Then to observe, ponder, plan. How long has he been in there? No one knows. How many ewes has he bred? Ditto. Which ones? Unknown, but important information...we'll know for sure about 150 days from now. That would make it about March 1. The 4th Sat. in February--our annual shearing day--is about a week earlier, so that's a reasonable margin. I don't like to shear during lambing.

My experience last year with two distinct lambing seasons was: insanity. One is enough. In observing Buddy with the ewe flock, I see that he's very interested in at least 4 ewes, and has mounted at least 3 of those in my presence. Based on all of that, I decide that today is the beginning of breeding season. God and Buddy have decided the date for me, whether I like it or not. Well, probably they know as much about such things as I do, or more, so I'll just go with the flow.

So I sort out the ewes to breed to Buddy (including today's favorite ladies) and set aside a few to breed to Dudley, mostly based on trying not to breed daughters to sires, and putting as many as possible with Buddy who will be out on pasture with better access for us to haul in hay to feed his harem.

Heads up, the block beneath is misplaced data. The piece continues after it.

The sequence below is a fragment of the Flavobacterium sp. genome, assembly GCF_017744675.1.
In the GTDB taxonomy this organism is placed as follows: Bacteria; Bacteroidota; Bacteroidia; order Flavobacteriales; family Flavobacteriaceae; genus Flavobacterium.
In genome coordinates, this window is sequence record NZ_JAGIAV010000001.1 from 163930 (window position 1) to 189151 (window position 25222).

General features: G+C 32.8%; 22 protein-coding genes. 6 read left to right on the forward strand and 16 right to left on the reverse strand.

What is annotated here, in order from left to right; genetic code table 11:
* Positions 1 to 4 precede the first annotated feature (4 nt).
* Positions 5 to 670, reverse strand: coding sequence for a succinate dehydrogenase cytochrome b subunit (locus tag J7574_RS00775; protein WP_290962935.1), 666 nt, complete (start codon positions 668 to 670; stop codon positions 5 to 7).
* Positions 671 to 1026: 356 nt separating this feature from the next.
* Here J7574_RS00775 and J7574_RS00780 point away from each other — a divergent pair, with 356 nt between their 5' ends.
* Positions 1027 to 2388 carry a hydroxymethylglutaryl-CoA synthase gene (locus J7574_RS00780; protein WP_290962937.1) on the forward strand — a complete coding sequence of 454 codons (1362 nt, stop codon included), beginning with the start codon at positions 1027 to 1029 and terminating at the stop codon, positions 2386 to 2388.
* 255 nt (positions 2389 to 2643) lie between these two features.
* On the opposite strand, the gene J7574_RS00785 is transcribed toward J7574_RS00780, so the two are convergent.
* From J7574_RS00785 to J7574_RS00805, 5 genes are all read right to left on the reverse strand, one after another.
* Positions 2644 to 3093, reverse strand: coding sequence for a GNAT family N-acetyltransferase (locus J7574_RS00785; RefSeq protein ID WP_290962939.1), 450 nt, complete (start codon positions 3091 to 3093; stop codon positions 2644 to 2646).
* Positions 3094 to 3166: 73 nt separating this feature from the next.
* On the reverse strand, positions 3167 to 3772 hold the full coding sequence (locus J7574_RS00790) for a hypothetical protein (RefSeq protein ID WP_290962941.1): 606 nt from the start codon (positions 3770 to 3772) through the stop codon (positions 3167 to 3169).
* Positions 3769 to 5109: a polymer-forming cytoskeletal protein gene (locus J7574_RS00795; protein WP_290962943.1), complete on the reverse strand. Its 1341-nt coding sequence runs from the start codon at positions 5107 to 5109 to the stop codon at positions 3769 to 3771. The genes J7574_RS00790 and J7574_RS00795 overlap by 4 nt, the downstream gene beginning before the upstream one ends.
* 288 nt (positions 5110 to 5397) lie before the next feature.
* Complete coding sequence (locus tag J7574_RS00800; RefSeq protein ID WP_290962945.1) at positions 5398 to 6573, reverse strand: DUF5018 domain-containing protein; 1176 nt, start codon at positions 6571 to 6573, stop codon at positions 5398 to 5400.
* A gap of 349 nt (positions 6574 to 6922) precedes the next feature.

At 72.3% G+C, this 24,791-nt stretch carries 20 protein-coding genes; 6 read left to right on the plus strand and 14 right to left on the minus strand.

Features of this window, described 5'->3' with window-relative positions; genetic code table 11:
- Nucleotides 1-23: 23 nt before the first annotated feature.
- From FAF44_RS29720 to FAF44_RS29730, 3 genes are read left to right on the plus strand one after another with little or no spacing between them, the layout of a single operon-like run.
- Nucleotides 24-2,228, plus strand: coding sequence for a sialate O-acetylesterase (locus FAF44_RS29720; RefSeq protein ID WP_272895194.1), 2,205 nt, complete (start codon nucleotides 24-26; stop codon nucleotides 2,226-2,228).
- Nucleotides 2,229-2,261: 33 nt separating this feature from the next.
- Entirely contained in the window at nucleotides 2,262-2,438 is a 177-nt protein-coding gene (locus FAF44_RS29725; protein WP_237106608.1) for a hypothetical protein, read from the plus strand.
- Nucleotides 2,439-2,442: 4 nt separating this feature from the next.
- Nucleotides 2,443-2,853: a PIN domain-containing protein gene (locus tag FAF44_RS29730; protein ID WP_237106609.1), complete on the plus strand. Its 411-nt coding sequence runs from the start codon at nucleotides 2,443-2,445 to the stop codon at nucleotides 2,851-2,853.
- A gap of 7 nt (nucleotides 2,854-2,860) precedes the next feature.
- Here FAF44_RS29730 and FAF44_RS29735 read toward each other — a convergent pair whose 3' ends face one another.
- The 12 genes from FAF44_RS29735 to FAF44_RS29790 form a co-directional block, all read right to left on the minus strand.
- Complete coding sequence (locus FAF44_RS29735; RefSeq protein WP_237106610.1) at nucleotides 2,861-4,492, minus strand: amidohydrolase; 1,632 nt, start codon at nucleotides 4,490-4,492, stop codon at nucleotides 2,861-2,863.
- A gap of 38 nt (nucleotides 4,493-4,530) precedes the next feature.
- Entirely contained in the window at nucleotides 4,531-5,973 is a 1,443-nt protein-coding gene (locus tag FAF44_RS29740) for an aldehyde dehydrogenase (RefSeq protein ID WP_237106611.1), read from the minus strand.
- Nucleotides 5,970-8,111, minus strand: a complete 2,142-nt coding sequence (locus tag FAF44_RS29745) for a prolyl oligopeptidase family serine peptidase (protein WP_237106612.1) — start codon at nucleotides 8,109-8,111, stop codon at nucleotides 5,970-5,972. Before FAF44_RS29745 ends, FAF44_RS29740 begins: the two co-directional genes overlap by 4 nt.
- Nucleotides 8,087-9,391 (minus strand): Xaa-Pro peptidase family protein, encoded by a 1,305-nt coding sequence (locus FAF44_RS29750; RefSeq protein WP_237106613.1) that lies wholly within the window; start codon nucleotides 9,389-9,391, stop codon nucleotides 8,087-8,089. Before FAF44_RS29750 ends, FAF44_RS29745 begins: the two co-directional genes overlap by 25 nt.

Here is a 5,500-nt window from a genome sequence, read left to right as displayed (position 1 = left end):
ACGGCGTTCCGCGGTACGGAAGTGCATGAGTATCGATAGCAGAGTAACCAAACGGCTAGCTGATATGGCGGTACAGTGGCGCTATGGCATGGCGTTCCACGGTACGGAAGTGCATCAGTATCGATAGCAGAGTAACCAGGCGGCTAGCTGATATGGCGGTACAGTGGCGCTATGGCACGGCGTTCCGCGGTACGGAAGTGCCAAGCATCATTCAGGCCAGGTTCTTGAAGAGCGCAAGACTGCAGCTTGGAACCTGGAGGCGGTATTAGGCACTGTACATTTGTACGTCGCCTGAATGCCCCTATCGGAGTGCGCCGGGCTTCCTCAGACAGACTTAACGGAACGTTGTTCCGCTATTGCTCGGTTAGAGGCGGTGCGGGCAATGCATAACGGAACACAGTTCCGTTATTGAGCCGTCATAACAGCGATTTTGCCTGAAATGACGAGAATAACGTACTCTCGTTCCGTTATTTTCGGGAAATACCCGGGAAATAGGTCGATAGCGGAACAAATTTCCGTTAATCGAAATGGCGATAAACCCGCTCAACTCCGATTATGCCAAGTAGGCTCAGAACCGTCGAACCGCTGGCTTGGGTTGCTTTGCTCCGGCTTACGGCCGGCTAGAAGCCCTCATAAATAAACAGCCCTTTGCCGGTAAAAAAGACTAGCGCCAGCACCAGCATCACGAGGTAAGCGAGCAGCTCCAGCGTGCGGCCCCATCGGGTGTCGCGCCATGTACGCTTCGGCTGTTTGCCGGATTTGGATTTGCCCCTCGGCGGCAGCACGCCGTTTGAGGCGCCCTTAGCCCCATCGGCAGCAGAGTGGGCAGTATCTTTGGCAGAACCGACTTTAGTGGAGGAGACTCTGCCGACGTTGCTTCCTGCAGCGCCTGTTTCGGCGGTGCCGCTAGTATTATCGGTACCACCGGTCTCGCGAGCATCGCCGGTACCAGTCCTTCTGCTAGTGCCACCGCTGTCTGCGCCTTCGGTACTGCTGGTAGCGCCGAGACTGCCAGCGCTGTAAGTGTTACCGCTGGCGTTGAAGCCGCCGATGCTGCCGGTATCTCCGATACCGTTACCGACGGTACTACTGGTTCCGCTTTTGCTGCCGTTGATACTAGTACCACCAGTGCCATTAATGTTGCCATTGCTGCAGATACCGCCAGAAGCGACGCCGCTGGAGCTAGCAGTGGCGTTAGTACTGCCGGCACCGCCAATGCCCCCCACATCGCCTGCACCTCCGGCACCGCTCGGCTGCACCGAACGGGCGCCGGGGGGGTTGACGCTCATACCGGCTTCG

Dudley and his select few are in a new pen, in the east part of the front yard. Before putting them in there, I took a few minutes to overseed with rye and bromegrass seed. That pen is mostly Bermudagrass these days, which will frost-kill. The rye will hopefully give some fall and winter grazing, while "nursing" the baby brome that I hope may outstrip the Bermudagrass.

A few of the smaller lambs are in the barn pen, for special feeding. Other than these, my lambs this year are pretty much grass-fed, very little grain so far. The hanging weights on the carcasses processed last week were pretty comparable with previous years, considering the age of the lambs, so I'm quite pleased. Next year the pasture will be even better (God willing) and I'll be more confident about advertising "grassfed lambs".

That took the entire morning, right up until time to change into a bus driver for the rest of the day.

Friday, October 5, 2007